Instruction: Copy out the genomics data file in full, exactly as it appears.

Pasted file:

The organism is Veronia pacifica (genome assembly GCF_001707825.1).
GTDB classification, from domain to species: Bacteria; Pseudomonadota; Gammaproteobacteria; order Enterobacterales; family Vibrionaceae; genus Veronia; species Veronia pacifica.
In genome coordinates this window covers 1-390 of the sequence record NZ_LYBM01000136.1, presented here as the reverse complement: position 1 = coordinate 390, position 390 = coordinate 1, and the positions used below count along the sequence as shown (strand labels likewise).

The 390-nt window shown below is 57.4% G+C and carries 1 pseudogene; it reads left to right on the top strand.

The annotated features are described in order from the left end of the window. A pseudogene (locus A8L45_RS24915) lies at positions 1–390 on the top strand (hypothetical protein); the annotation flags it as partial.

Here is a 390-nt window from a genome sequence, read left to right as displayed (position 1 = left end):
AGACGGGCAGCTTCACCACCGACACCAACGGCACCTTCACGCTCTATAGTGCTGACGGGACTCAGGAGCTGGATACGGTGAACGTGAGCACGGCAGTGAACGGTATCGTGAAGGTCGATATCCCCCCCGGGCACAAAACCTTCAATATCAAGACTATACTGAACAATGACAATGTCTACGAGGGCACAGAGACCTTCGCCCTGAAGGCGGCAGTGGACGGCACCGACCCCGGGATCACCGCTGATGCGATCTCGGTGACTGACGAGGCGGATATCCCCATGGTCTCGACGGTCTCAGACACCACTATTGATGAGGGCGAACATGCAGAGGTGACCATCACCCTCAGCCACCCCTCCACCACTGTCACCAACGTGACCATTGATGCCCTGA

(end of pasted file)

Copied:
The organism is Veronia pacifica (genome assembly GCF_001707825.1).
GTDB classification, from domain to species: Bacteria; Pseudomonadota; Gammaproteobacteria; order Enterobacterales; family Vibrionaceae; genus Veronia; species Veronia pacifica.
In genome coordinates this window covers 1-390 of the sequence record NZ_LYBM01000136.1, presented here as the reverse complement: position 1 = coordinate 390, position 390 = coordinate 1, and the positions used below count along the sequence as shown (strand labels likewise).

The 390-nt window shown below is 57.4% G+C and carries 1 pseudogene; it reads left to right on the top strand.

The annotated features are described in order from the left end of the window. A pseudogene (locus A8L45_RS24915) lies at positions 1–390 on the top strand (hypothetical protein); the annotation flags it as partial.

Here is a 390-nt window from a genome sequence, read left to right as displayed (position 1 = left end):
AGACGGGCAGCTTCACCACCGACACCAACGGCACCTTCACGCTCTATAGTGCTGACGGGACTCAGGAGCTGGATACGGTGAACGTGAGCACGGCAGTGAACGGTATCGTGAAGGTCGATATCCCCCCCGGGCACAAAACCTTCAATATCAAGACTATACTGAACAATGACAATGTCTACGAGGGCACAGAGACCTTCGCCCTGAAGGCGGCAGTGGACGGCACCGACCCCGGGATCACCGCTGATGCGATCTCGGTGACTGACGAGGCGGATATCCCCATGGTCTCGACGGTCTCAGACACCACTATTGATGAGGGCGAACATGCAGAGGTGACCATCACCCTCAGCCACCCCTCCACCACTGTCACCAACGTGACCATTGATGCCCTGA